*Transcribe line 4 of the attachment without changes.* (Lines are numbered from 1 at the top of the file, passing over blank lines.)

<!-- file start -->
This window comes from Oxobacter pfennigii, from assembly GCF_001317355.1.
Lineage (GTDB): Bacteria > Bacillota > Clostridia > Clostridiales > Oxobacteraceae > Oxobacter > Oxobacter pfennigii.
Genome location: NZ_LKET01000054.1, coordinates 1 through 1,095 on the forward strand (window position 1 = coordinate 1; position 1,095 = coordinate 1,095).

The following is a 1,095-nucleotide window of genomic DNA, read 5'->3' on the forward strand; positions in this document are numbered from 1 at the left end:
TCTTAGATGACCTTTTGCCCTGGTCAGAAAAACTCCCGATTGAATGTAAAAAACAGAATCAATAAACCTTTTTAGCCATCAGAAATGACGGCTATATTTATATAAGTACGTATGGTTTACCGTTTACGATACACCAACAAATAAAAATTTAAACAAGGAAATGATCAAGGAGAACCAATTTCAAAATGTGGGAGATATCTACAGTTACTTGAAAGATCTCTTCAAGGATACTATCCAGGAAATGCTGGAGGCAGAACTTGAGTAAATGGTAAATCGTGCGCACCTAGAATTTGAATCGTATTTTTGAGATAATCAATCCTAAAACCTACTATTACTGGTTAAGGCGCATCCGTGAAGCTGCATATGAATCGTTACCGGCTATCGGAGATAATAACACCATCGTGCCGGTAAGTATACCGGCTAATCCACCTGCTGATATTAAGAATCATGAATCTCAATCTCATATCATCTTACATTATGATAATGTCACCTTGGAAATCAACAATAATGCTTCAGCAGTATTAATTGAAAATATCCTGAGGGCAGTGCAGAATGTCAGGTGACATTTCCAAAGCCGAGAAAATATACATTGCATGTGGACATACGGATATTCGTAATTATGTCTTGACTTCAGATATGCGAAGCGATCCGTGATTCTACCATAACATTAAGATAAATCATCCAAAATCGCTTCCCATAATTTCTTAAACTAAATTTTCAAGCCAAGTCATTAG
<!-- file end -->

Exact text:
The following is a 1,095-nucleotide window of genomic DNA, read 5'->3' on the forward strand; positions in this document are numbered from 1 at the left end: